Hauge, Christian R4; Bonde, Jens Peter E5; Rasmussen, Alice4; Skovbjerg, Sine4
1 Department of Public Health, Faculty of Health and Medical Sciences, Københavns Universitet2 Department of Clinical Medicine, Faculty of Health and Medical Sciences, Københavns Universitet3 Department of Public Health, Department of Public Health, Faculty of Health and Medical Sciences, Københavns Universitet4 unknown5 Department of Public Health, Department of Public Health, Faculty of Health and Medical Sciences, Københavns Universitet
a study protocol for a randomized controlled trial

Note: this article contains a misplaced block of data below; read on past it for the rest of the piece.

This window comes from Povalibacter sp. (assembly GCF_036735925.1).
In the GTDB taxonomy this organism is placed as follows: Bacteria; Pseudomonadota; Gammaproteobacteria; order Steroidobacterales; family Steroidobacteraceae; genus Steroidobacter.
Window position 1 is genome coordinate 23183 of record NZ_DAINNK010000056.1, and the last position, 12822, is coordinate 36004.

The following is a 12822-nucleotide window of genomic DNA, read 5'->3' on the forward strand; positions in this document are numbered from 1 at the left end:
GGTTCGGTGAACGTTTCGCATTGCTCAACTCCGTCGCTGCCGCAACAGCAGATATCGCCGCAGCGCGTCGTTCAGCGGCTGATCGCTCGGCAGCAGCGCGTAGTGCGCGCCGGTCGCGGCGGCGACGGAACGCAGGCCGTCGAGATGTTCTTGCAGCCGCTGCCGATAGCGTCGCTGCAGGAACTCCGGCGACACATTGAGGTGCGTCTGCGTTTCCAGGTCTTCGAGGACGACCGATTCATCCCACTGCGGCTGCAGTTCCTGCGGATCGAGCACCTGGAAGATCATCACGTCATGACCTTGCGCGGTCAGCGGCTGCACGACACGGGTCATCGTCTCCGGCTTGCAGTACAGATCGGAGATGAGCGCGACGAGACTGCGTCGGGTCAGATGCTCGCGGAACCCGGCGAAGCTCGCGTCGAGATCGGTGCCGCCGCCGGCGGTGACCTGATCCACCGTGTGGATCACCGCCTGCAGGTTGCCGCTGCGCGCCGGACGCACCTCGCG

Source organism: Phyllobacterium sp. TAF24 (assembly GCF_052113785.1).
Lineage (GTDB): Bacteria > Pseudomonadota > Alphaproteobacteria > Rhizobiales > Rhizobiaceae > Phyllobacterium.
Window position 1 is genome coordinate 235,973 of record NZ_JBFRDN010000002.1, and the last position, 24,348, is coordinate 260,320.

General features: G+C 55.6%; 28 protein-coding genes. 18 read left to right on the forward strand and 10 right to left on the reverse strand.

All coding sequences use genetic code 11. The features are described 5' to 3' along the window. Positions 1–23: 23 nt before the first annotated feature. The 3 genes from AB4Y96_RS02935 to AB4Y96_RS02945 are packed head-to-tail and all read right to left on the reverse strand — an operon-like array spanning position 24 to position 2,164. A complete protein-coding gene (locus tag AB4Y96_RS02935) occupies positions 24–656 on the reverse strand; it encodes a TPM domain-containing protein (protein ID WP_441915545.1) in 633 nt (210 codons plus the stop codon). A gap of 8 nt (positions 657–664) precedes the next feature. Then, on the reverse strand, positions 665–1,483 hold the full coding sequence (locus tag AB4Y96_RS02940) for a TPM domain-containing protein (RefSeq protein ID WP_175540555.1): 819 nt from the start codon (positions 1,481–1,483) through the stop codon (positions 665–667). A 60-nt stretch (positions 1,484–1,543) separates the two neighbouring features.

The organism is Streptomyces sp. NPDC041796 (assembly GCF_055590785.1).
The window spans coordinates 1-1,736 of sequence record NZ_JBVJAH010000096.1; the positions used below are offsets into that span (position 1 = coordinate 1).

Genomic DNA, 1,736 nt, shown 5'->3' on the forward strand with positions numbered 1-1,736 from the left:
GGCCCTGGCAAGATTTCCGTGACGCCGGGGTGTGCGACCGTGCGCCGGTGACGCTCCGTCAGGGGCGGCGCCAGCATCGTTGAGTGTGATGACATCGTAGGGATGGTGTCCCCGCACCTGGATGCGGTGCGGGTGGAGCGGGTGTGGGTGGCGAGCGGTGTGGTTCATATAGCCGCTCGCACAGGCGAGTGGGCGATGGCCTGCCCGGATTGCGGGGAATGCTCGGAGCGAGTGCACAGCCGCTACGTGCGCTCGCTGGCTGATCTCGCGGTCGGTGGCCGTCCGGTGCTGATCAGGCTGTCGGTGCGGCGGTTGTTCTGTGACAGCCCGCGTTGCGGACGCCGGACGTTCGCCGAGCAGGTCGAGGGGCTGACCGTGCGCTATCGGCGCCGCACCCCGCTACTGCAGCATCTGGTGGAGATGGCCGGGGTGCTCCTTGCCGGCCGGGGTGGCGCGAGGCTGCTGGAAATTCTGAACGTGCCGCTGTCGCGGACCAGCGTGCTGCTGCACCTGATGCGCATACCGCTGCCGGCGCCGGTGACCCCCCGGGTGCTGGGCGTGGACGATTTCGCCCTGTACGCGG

ABSTRACT: BACKGROUND: Multiple chemical sensitivity (MCS) is a condition characterized by recurrent, self-reported symptoms from multiple organ systems, attributable to exposure to a wide range of chemically unrelated substances at low levels. The pathophysiology is unknown, and there are currently no evidence-based treatments for MCS. Nevertheless, there is a substantial need for a treatment, because the condition can be severely disabling and can greatly reduce the quality of life (QOL) for those affected.In this study, we aim to assess the effects of a mindfulness-based cognitive therapy (MBCT) program on the impact of MCS on the participants' lives, symptoms, QOL, perceived stress, psychological distress, illness perceptions, and work ability. METHODS: Using a randomized controlled design (RCT), we will compare MBCT with treatment as usual (TAU). The MBCT intervention will include 8 weekly 2.5 hour sessions, and 45 minutes of mindfulness home practice 6 days each week. Participants will be asked to complete questionnaires at baseline, post-treatment, and at 6 and 12 months' follow-up. Based on sample size estimation, 82 participants will be randomized to either the MBCT intervention or to TAU. The primary outcome measure will be the impact of MCS on the participants' lives. The secondary outcome measures are symptoms of psychological distress, perceived stress, illness perceptions, QOL, and work ability. Lastly, we will assess whether any effect of MBCT on the primary effect measure is mediated by level of mindfulness, perceived stress, and rumination. DISCUSSION: This trial will provide important information on the effects of MBCT on MCS.Trials registrationClinical trials identifier NCT01240395.